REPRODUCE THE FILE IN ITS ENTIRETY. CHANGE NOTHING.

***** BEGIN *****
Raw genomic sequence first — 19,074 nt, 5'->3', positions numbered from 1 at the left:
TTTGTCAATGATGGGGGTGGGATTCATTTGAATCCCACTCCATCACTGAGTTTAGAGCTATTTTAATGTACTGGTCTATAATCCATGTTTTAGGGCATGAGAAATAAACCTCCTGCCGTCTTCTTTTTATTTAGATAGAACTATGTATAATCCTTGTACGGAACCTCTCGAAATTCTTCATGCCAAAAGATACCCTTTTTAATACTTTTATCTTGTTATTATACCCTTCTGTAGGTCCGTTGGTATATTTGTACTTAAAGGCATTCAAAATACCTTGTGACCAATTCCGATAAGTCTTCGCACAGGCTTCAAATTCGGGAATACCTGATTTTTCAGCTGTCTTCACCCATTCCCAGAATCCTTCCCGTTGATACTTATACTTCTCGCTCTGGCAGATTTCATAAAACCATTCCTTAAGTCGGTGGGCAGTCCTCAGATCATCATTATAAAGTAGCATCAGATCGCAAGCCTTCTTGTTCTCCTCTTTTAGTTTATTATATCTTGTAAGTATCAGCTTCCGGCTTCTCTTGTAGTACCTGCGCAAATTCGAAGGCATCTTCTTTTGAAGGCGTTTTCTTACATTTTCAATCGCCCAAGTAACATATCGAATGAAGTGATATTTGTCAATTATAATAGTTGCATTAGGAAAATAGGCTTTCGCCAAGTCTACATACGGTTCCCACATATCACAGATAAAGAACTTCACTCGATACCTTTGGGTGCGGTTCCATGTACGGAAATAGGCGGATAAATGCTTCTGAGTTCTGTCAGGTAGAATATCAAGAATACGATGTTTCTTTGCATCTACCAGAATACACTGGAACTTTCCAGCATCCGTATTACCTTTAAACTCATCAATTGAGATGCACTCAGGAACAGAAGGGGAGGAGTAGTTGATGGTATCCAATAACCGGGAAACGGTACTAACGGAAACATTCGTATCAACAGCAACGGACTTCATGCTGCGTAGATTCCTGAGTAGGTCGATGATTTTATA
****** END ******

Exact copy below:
Raw genomic sequence first — 19,074 nt, 5'->3', positions numbered from 1 at the left:
TTTGTCAATGATGGGGGTGGGATTCATTTGAATCCCACTCCATCACTGAGTTTAGAGCTATTTTAATGTACTGGTCTATAATCCATGTTTTAGGGCATGAGAAATAAACCTCCTGCCGTCTTCTTTTTATTTAGATAGAACTATGTATAATCCTTGTACGGAACCTCTCGAAATTCTTCATGCCAAAAGATACCCTTTTTAATACTTTTATCTTGTTATTATACCCTTCTGTAGGTCCGTTGGTATATTTGTACTTAAAGGCATTCAAAATACCTTGTGACCAATTCCGATAAGTCTTCGCACAGGCTTCAAATTCGGGAATACCTGATTTTTCAGCTGTCTTCACCCATTCCCAGAATCCTTCCCGTTGATACTTATACTTCTCGCTCTGGCAGATTTCATAAAACCATTCCTTAAGTCGGTGGGCAGTCCTCAGATCATCATTATAAAGTAGCATCAGATCGCAAGCCTTCTTGTTCTCCTCTTTTAGTTTATTATATCTTGTAAGTATCAGCTTCCGGCTTCTCTTGTAGTACCTGCGCAAATTCGAAGGCATCTTCTTTTGAAGGCGTTTTCTTACATTTTCAATCGCCCAAGTAACATATCGAATGAAGTGATATTTGTCAATTATAATAGTTGCATTAGGAAAATAGGCTTTCGCCAAGTCTACATACGGTTCCCACATATCACAGATAAAGAACTTCACTCGATACCTTTGGGTGCGGTTCCATGTACGGAAATAGGCGGATAAATGCTTCTGAGTTCTGTCAGGTAGAATATCAAGAATACGATGTTTCTTTGCATCTACCAGAATACACTGGAACTTTCCAGCATCCGTATTACCTTTAAACTCATCAATTGAGATGCACTCAGGAACAGAAGGGGAGGAGTAGTTGATGGTATCCAATAACCGGGAAACGGTACTAACGGAAACATTCGTATCAACAGCAACGGACTTCATGCTGCGTAGATTCCTGAGTAGGTCGATGATTTTATA